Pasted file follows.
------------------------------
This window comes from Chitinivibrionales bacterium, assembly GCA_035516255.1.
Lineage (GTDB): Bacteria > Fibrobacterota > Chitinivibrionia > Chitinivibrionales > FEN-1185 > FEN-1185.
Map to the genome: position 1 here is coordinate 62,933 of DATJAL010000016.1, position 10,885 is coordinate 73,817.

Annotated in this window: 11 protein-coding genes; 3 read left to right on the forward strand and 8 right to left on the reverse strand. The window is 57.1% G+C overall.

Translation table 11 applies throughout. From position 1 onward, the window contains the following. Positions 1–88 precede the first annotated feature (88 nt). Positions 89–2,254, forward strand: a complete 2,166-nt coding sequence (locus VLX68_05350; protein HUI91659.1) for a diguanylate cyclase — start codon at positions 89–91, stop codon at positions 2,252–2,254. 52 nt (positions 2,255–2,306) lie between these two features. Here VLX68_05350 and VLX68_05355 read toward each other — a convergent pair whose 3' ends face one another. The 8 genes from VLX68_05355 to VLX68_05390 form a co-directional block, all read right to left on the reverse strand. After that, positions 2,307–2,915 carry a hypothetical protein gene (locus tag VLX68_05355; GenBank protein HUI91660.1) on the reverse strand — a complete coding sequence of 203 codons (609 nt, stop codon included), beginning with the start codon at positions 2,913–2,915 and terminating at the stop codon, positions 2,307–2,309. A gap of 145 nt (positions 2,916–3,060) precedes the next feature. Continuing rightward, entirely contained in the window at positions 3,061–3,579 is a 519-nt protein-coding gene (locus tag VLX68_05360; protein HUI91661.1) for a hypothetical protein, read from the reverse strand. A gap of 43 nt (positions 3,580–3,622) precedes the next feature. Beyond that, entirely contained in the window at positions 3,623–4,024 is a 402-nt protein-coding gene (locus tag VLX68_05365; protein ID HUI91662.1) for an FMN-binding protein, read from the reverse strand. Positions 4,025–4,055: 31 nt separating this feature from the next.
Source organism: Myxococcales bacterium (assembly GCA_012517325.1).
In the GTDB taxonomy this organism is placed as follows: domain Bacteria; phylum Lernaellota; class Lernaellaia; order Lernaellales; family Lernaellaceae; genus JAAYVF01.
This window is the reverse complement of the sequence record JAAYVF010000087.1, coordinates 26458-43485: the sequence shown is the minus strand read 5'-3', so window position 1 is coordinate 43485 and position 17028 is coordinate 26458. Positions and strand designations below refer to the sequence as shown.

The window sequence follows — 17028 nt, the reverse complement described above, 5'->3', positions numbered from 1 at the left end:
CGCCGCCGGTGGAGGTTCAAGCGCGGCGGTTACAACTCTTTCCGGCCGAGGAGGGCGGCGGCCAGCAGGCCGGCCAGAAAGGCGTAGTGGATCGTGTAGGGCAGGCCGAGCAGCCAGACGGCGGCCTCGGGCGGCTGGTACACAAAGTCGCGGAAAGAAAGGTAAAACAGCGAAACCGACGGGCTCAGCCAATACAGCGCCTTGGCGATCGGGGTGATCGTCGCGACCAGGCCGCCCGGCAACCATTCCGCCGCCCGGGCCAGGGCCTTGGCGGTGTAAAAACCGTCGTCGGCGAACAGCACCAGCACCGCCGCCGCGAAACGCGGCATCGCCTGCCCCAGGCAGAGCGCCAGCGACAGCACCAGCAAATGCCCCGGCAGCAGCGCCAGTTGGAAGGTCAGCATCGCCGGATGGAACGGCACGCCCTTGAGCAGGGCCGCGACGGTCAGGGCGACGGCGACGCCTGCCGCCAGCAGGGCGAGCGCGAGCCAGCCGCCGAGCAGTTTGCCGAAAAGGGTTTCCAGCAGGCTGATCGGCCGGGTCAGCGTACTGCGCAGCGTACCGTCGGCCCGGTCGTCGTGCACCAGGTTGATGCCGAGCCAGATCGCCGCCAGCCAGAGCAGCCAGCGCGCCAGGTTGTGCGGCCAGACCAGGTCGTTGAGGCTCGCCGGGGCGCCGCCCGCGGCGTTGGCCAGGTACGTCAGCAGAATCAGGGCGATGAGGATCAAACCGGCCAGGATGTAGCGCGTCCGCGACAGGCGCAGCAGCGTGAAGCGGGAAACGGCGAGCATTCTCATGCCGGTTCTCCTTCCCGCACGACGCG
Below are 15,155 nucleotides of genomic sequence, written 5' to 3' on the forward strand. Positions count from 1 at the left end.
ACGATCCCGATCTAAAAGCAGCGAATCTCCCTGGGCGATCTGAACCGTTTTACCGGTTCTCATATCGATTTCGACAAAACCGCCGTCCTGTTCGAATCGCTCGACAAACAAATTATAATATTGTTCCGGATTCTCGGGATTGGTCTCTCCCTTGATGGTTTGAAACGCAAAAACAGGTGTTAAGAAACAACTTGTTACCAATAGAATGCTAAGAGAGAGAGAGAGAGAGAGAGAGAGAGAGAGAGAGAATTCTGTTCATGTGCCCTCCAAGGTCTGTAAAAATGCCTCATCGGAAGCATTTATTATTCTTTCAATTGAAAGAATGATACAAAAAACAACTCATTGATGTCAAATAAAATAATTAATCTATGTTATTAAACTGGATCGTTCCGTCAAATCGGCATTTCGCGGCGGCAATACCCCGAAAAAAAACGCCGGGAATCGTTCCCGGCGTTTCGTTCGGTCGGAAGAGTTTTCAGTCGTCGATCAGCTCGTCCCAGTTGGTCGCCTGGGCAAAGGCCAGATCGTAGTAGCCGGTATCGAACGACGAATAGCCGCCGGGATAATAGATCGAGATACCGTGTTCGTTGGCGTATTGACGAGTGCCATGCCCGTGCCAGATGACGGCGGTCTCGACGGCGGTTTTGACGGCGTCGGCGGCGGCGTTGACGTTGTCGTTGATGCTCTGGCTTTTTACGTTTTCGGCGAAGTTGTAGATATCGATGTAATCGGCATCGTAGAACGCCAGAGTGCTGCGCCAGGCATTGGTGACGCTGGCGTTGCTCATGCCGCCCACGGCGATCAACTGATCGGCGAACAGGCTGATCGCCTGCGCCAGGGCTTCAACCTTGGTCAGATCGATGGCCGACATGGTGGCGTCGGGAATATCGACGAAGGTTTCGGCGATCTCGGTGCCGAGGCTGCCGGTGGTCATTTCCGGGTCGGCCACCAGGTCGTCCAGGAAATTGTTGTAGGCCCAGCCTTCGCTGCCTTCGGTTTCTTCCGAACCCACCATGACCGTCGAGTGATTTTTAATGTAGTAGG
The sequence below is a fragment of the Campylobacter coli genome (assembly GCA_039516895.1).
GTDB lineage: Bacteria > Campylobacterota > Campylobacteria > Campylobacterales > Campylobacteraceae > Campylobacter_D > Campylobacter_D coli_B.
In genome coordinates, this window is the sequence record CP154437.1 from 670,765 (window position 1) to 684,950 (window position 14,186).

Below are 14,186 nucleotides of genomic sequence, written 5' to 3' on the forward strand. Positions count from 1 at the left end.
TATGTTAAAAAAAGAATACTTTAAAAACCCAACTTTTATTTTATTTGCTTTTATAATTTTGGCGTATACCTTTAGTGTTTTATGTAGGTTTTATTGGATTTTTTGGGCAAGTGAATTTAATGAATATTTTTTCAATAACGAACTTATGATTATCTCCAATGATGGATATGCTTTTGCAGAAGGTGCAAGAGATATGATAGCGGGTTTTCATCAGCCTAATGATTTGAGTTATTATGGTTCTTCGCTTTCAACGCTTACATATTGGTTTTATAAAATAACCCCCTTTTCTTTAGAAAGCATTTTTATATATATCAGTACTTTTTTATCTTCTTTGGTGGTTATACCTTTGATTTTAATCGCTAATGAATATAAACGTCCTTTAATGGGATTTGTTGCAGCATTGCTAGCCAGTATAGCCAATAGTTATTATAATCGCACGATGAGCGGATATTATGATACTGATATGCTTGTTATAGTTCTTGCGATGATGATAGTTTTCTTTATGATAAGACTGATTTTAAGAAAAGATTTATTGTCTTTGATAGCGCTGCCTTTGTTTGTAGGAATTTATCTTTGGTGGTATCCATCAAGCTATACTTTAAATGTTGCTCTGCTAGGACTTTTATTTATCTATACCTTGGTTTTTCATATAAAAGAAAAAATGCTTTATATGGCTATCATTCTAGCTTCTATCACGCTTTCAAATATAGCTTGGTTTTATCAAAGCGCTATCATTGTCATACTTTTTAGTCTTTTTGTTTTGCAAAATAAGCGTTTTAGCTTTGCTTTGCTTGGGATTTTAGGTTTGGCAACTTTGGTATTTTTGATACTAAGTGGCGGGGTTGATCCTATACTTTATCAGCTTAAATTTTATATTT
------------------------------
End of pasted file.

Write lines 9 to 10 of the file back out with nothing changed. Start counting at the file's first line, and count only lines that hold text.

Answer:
The window sequence follows — 17028 nt, the reverse complement described above, 5'->3', positions numbered from 1 at the left end:
CGCCGCCGGTGGAGGTTCAAGCGCGGCGGTTACAACTCTTTCCGGCCGAGGAGGGCGGCGGCCAGCAGGCCGGCCAGAAAGGCGTAGTGGATCGTGTAGGGCAGGCCGAGCAGCCAGACGGCGGCCTCGGGCGGCTGGTACACAAAGTCGCGGAAAGAAAGGTAAAACAGCGAAACCGACGGGCTCAGCCAATACAGCGCCTTGGCGATCGGGGTGATCGTCGCGACCAGGCCGCCCGGCAACCATTCCGCCGCCCGGGCCAGGGCCTTGGCGGTGTAAAAACCGTCGTCGGCGAACAGCACCAGCACCGCCGCCGCGAAACGCGGCATCGCCTGCCCCAGGCAGAGCGCCAGCGACAGCACCAGCAAATGCCCCGGCAGCAGCGCCAGTTGGAAGGTCAGCATCGCCGGATGGAACGGCACGCCCTTGAGCAGGGCCGCGACGGTCAGGGCGACGGCGACGCCTGCCGCCAGCAGGGCGAGCGCGAGCCAGCCGCCGAGCAGTTTGCCGAAAAGGGTTTCCAGCAGGCTGATCGGCCGGGTCAGCGTACTGCGCAGCGTACCGTCGGCCCGGTCGTCGTGCACCAGGTTGATGCCGAGCCAGATCGCCGCCAGCCAGAGCAGCCAGCGCGCCAGGTTGTGCGGCCAGACCAGGTCGTTGAGGCTCGCCGGGGCGCCGCCCGCGGCGTTGGCCAGGTACGTCAGCAGAATCAGGGCGATGAGGATCAAACCGGCCAGGATGTAGCGCGTCCGCGACAGGCGCAGCAGCGTGAAGCGGGAAACGGCGAGCATTCTCATGCCGGTTCTCCTTCCCGCACGACGCG